Mr. St. Hill then testified that he departed the store but not before he had an opportunity to return to the same shelf at the location from which he had taken the same angle grinder that he had purchased.  He noted that on the sealed plastic packaging of an angle grinder identical to that which he had purchased, was a two year manufacturer’s warranty highlighted on a “yellow paper”. He stated that he remembered seeing a similar warranty attached to the packaging of the same angle grinder which he had purchased, but that he had thrown the yellow paper away with the packaging.

Mr. St. Hill concluded his evidence by stating that he was not invited by                  Mr. Merchandani to leave the grinder to be examined, fixed or repaired, and so never returned to Builders Value Mart.  He later visited the office of the Public Counsel where he filed a complaint against Builders Value Mart.

Mr. St. Hill concluded his evidence by indicating to the Tribunal that even though he became frustrated he just wanted a refund of his money.

Under cross examination by Mr. Satcha Kissoon, Counsel for Builders Value Mart,        Mr. St. Hill stated that the grinder was used only to smoothen that part of the engine which he had previously cut with a cold chisel and that the particular type of grinder which he had purchased was the best and sufficient for the job which he had in mind.  In further response to Counsel, Mr. St. Hill said that he had previously used angle grinders for grinding metal and therefore he had a basic knowledge of their use and purpose. With respect to the angle grinder which he had purchased for $59.95, said he did not require or force it to do more than what that machine was capable of performing and that he did not use it for a sufficiently long period for it to give that sort of trouble.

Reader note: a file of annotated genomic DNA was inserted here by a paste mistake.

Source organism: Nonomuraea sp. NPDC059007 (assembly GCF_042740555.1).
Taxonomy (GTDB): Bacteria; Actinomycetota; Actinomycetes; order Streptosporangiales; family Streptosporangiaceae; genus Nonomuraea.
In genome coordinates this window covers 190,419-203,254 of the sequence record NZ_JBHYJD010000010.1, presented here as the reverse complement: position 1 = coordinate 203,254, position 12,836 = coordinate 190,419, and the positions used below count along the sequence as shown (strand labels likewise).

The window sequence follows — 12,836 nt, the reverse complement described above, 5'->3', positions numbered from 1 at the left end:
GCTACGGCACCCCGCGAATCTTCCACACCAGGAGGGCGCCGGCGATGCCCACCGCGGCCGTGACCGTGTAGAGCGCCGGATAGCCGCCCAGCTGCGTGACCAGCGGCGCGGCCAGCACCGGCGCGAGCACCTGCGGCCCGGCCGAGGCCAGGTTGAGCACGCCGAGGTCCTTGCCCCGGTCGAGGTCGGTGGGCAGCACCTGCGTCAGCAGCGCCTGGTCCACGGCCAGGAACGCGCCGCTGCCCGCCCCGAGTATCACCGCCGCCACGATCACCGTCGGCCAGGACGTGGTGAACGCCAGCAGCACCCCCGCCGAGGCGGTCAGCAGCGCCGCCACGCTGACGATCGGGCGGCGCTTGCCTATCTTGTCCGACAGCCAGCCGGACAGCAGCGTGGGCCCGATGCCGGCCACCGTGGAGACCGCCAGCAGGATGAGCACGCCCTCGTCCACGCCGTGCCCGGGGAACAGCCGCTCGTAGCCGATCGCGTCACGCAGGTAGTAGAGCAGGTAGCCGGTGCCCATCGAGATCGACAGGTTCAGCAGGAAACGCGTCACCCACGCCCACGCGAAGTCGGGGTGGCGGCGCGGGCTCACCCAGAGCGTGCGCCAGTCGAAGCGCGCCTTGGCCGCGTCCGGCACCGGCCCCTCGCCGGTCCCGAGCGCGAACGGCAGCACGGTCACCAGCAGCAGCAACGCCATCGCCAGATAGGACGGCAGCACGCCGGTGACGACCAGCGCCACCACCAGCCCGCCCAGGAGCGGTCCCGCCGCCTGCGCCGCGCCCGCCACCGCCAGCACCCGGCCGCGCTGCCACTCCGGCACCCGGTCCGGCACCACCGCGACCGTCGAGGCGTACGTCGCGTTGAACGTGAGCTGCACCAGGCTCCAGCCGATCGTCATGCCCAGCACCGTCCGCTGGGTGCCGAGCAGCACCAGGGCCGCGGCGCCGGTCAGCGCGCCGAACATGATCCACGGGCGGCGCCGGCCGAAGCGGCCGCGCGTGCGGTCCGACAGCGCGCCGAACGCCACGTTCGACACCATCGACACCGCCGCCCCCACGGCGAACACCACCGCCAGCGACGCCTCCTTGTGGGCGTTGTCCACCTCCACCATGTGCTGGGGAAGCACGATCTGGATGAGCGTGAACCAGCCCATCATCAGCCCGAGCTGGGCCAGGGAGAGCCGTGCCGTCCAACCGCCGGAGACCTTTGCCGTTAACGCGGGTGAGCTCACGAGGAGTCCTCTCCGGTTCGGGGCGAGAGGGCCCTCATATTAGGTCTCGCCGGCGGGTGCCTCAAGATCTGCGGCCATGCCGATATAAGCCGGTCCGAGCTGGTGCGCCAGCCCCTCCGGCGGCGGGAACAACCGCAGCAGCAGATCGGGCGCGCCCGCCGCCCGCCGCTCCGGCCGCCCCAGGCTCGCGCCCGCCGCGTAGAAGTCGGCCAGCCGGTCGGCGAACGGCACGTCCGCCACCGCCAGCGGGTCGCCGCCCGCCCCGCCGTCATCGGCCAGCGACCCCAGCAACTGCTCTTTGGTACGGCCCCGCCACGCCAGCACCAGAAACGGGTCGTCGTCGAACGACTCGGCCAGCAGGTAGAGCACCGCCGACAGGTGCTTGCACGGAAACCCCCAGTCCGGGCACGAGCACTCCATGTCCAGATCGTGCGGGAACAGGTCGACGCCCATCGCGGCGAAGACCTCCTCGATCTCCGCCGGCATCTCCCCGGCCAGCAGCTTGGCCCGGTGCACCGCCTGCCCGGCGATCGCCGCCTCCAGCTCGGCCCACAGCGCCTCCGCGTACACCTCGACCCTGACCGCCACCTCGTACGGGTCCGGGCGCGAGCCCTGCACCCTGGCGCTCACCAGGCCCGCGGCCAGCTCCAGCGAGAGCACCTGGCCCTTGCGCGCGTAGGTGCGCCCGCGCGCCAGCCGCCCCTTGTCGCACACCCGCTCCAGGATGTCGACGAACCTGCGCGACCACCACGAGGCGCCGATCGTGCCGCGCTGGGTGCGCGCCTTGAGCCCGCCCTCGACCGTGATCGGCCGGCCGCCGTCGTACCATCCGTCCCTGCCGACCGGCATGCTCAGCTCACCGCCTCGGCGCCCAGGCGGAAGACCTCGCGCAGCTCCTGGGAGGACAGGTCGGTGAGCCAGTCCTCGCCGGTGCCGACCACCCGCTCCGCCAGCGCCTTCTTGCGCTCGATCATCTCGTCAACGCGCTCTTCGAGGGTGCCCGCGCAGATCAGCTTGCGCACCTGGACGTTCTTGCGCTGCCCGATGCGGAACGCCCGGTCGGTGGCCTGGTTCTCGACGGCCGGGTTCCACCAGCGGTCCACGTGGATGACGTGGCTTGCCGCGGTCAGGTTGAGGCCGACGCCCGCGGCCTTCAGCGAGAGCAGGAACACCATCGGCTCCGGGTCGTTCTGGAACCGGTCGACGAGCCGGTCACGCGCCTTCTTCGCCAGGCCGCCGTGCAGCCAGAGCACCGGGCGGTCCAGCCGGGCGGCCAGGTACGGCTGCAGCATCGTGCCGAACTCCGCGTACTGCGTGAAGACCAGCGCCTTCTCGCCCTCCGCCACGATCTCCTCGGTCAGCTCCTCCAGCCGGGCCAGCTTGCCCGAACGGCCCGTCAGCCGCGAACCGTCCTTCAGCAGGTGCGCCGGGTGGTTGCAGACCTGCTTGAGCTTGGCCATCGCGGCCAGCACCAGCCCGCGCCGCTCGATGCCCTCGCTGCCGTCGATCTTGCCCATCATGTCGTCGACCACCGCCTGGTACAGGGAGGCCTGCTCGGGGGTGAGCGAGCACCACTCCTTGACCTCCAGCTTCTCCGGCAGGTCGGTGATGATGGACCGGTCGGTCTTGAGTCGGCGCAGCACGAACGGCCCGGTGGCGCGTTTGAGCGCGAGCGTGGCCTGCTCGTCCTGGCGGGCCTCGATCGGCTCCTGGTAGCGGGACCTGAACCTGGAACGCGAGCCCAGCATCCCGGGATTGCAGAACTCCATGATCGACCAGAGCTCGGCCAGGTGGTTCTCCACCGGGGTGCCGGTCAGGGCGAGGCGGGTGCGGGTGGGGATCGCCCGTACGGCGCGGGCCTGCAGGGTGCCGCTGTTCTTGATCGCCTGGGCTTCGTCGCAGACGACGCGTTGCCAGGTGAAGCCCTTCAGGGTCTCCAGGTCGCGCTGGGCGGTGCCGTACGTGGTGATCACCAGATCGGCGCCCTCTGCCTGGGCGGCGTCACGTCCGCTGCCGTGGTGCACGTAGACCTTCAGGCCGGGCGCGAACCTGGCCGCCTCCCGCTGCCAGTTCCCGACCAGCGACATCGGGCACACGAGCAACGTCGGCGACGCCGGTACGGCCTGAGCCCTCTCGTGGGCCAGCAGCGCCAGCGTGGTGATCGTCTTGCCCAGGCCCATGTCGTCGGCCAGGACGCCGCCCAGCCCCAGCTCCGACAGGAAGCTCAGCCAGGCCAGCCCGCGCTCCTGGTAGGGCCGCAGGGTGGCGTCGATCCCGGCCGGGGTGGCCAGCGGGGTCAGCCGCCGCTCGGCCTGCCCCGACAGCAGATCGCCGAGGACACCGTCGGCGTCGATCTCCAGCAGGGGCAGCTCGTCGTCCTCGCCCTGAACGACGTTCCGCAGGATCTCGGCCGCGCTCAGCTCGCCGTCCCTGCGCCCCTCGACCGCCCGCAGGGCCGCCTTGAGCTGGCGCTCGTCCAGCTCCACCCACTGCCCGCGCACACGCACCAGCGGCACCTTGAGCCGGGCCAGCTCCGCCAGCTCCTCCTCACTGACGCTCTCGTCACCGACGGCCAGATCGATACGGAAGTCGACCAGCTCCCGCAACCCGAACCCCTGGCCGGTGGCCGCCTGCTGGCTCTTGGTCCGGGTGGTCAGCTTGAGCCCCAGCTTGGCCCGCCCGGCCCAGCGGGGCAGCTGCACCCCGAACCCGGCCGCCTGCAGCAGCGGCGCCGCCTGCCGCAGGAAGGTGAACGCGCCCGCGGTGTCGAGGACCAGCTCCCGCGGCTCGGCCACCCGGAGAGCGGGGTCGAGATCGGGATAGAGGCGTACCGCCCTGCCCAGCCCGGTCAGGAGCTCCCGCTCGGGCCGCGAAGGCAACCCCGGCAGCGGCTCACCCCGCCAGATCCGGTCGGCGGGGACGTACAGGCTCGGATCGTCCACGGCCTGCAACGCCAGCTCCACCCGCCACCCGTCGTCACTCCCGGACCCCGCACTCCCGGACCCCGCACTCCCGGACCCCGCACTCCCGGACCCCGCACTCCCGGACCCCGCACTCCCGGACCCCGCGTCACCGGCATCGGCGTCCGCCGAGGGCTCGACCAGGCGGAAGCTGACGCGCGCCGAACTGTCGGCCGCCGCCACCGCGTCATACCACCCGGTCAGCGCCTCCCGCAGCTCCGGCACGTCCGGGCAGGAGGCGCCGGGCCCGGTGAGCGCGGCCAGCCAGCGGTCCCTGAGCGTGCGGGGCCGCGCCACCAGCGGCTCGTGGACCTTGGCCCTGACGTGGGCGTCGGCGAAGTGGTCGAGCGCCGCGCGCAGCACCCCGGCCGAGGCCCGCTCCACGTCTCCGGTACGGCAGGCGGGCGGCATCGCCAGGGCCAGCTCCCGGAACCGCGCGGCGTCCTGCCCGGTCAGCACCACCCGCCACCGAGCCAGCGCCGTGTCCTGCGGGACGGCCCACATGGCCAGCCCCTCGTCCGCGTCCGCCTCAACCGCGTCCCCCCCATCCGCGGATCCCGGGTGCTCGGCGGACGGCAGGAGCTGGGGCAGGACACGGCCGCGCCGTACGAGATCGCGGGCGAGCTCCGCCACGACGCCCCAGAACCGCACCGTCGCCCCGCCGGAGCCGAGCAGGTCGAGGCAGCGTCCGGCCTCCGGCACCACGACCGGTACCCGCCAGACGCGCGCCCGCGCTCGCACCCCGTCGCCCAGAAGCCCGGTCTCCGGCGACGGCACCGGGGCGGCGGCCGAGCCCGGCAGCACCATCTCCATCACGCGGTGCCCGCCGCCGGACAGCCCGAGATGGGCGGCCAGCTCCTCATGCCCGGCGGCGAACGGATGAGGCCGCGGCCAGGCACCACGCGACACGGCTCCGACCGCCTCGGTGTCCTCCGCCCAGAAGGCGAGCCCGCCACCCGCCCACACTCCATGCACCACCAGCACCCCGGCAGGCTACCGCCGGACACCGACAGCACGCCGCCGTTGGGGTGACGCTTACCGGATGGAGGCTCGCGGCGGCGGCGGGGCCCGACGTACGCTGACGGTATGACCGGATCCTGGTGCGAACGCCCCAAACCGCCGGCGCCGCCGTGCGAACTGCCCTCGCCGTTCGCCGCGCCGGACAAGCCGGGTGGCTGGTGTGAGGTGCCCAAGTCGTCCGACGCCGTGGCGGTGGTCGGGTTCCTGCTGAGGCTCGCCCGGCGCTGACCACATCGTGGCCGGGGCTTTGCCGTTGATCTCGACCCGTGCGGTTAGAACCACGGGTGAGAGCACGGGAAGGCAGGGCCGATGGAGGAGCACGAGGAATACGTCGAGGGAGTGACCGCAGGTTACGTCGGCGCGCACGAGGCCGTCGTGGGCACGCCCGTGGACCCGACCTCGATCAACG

Finally, Mr. St. Hill denied the possibility that the reason why the grinder worked badly was because the brushes were replaced or re-installed incorrectly.  He reiterated that the problem existed prior to him changing the bushes.

Mr. Ravi Merchandani, a director of Builders Value Mart, testified on behalf of The Respondent.   His evidence, summarised, was to the effect that:-

1) a) At the time of purchase, the sales staff would have advised Mr. St. Hill as to the effectiveness of the particular grinder that he had purchased in relation to the task it was required to perform, and if necessary would have recommended to him the appropriate quality machine.